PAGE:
UMBC ebiquity
Policy

Taintdroid catches Android apps that leak private user data

September 30th, 2010, by Tim Finin, posted in Mobile Computing, Privacy, Security, Social

Ars Technica has an an article on bad Android apps, Some Android apps caught covertly sending GPS data to advertisers.

“The results of a study conducted by researchers from Duke University, Penn State University, and Intel Labs have revealed that a significant number of popular Android applications transmit private user data to advertising networks without explicitly asking or informing the user. The researchers developed a piece of software called TaintDroid that uses dynamic taint analysis to detect and report when applications are sending potentially sensitive information to remote servers.

They used TaintDroid to test 30 popular free Android applications selected at random from the Android market and found that half were sending private information to advertising servers, including the user’s location and phone number. In some cases, they found that applications were relaying GPS coordinates to remote advertising network servers as frequently as every 30 seconds, even when not displaying advertisements. These findings raise concern about the extent to which mobile platforms can insulate users from unwanted invasions of privacy.”

TaintDroid is an experimental system that “analyses how private information is obtained and released by applications ‘downloaded’ to consumer phones”. A paper on the system will be presented at the 2010 USENIX Symposium on Operating Systems Design and Implementation later this month.

TaintDroid: An Information-Flow Tracking System for Realtime Privacy Monitoring on Smartphones, William Enck, Peter Gilbert, Byung-gon Chun, Landon P. Cox, Jaeyeon Jung, Patrick McDaniel, and Anmol N. Sheth, OSDI, October 2010.

The project, Realtime Privacy Monitoring on Smartphones has a good overview site with a FAQ and demo.

This is just one example of a rich and complex area full of trade-offs. We want our systems and devices to be smarter and to really understand us — our preferences, context, activities, interests, intentions, and pretty much everything short of our hopes and dreams. We then want them to use this knowledge to better serve us — selecting music, turing the ringer on and off, alerting us to relevant news, etc. Developing this technology is neither easy nor cheap and the developers have to profit from creating it. Extracting personal information that can be used or sold is one model — just as Google and others do to provide better ad placement on the Web.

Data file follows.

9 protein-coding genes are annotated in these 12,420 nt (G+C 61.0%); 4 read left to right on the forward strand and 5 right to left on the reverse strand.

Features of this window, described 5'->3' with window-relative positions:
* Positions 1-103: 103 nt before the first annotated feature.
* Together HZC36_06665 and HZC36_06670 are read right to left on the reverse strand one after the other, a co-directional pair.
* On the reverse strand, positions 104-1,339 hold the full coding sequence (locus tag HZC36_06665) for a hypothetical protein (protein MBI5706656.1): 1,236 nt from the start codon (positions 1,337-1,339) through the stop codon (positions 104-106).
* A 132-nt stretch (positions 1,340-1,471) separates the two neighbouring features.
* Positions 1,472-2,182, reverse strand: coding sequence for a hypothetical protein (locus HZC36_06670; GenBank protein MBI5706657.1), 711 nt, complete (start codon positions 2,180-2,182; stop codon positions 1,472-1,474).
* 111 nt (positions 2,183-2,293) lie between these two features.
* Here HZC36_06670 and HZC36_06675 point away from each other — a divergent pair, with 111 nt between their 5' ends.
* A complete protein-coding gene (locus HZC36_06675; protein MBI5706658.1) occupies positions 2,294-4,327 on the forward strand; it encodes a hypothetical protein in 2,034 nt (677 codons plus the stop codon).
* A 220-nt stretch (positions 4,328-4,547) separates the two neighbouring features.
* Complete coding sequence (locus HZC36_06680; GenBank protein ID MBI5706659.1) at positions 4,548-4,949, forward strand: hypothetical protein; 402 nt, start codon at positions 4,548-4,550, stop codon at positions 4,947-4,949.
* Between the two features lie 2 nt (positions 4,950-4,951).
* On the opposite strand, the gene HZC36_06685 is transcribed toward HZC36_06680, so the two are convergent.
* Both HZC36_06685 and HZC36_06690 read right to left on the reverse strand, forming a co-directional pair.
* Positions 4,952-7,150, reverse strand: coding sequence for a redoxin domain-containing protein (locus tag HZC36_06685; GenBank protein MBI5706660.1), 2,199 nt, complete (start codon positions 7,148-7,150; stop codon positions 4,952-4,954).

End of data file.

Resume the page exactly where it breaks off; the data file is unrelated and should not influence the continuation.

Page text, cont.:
Here’s a quote from the Ars Technical article that resonated with me.

“As Google says in its list of best practices that developers should adopt for data collection, providing users with easy access to a clear and unambiguous privacy policy is really important.”

We, and many others, are trying to prepare for the next step — when users can define their own privacy policies and these will be understood and enforced by their devices.

Our MURI grant gets some press

June 12th, 2008, by Anupam Joshi, posted in Datamining, Mobile Computing, Policy, Privacy, Security, Social media, Technology Policy, UMBC

A UMBC led team recently won a MURI award from DoD to work on “Assured Information Sharing Lifecycle”. It is an interesting mix of work on  new security models, policy driven security systems, context awareness, privacy preserving data mining, and social networking. The award really brings together many different strains of research in eBiquity, as well as some related reserach in our department. We’re just starting off, and excited about it. UMBC’s web page had a story about this, and more recently, GCN covered it.

The UMBC team is lead by Tim Finin, and includes several of us. The other participants are UIUC (led by Jiawei Han), Purdue (led by Elisa Bertino),  UTSA (led by Ravi Sandhu), UTDallas (led by Bhavani Thurasingham), Michigan (Lada Adamic).

PhD proposal: Context and Policies in Declarative Networked Systems

May 19th, 2008, by Tim Finin, posted in Semantic Web

UMBC PhD student Palanivel Kodeswaran will present his dissertation proposal on Use of Context and Policies in Declarative Networked Systems at 3:30 on Tuesday May 20 in ITE 325. Dissertation proposals are public and visitors are welcome. If you are a PhD student and are (or should be!) working on your own proposal, going to these is a good way to prepare. You can see what’s involved, what work and doesn’t and what kind of questions you can expect. See the link above for the full abstract, but here is a teaser.

“In this thesis, we propose to build a declarative framework that can reason over the requirements of applications, the current network context, operator policies, and appropriately configure the network to provide better network support for applications. … In particular, the contributions of this thesis are (i) Developing a framework for using context and policies in declarative networked systems (ii) Runtime adaptation of network configuration based on application requirements and node/operator policy (iii) Formalize cross layer interactions as opposed to ad hoc optimizations (iv) Simulation and test bed implementations to validate and evaluate proposed approach.”